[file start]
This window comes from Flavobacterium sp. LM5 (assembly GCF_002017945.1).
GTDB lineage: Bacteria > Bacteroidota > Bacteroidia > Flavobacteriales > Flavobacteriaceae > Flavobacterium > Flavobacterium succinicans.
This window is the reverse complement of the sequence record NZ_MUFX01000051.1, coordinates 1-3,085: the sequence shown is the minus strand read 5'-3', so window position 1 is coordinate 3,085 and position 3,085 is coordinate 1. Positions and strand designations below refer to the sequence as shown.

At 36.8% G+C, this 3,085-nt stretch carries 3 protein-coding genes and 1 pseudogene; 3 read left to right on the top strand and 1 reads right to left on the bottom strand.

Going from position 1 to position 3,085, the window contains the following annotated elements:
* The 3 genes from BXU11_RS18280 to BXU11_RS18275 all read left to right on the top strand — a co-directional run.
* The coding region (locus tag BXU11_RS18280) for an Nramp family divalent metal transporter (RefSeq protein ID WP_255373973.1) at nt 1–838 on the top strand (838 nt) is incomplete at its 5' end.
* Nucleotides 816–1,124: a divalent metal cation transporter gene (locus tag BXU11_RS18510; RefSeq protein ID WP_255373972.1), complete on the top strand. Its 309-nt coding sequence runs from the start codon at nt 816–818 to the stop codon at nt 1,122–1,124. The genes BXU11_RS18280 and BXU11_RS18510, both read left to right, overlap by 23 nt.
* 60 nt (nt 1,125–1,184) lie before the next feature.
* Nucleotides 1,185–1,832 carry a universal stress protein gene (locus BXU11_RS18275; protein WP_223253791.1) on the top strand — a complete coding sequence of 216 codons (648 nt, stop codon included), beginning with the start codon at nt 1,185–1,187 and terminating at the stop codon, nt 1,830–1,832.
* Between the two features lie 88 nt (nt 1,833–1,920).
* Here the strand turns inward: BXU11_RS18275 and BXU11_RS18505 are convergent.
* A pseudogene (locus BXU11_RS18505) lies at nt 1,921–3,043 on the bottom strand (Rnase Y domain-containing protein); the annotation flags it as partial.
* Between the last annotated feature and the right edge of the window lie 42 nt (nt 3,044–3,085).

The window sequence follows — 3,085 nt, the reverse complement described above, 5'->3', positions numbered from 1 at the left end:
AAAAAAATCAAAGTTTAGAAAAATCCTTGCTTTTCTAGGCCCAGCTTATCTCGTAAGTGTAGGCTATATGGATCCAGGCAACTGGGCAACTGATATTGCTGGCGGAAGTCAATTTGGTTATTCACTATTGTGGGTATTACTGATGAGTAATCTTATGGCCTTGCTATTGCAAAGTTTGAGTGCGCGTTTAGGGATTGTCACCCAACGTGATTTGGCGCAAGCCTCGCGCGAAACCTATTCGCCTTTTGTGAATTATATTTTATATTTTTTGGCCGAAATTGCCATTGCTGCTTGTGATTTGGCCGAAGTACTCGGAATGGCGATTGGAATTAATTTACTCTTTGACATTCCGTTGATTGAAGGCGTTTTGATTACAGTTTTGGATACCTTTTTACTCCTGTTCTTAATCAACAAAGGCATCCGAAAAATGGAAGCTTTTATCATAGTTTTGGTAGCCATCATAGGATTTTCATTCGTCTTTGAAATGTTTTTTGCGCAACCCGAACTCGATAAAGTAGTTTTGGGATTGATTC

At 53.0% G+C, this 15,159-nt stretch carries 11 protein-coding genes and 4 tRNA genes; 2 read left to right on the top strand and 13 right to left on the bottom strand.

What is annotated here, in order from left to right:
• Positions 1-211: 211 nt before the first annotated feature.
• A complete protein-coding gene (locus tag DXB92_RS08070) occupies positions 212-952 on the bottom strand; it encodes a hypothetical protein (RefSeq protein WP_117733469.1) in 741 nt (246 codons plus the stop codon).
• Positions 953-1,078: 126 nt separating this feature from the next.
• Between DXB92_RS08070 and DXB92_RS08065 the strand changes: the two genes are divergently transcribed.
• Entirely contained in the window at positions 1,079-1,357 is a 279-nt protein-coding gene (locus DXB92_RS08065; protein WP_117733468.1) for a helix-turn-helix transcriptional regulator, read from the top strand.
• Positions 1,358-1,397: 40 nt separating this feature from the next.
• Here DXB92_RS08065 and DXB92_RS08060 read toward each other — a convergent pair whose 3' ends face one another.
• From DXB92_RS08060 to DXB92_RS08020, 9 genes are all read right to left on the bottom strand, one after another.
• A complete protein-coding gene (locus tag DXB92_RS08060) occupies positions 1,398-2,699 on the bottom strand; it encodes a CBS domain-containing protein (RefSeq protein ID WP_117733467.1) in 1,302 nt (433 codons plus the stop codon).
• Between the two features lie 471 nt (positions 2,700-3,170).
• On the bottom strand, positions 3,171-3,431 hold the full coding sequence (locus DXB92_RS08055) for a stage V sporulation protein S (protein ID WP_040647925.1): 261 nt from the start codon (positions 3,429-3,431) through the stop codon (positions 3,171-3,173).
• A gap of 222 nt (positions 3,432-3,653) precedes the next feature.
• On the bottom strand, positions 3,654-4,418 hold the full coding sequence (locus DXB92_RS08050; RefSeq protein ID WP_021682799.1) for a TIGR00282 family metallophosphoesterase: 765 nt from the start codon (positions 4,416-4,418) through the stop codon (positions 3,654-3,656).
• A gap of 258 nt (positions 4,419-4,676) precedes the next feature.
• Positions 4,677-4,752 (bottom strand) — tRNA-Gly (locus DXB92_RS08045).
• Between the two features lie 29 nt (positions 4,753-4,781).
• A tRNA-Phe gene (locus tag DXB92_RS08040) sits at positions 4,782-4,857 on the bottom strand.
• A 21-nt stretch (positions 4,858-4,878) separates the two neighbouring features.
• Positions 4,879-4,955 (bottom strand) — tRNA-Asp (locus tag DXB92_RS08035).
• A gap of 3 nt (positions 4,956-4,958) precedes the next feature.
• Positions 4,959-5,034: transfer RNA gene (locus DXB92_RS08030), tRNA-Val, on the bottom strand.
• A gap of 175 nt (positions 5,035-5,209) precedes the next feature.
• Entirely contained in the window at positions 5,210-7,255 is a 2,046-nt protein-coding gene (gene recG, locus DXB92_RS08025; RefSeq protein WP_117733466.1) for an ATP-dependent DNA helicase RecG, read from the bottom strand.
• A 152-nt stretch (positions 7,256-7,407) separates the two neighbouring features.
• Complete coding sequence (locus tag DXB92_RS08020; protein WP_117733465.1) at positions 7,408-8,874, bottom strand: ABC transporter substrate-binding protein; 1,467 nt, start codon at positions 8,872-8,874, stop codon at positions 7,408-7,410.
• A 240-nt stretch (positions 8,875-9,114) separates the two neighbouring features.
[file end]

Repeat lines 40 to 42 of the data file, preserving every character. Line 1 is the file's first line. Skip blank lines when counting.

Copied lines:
• A gap of 175 nt (positions 5,035-5,209) precedes the next feature.
• Entirely contained in the window at positions 5,210-7,255 is a 2,046-nt protein-coding gene (gene recG, locus DXB92_RS08025; RefSeq protein WP_117733466.1) for an ATP-dependent DNA helicase RecG, read from the bottom strand.
• A 152-nt stretch (positions 7,256-7,407) separates the two neighbouring features.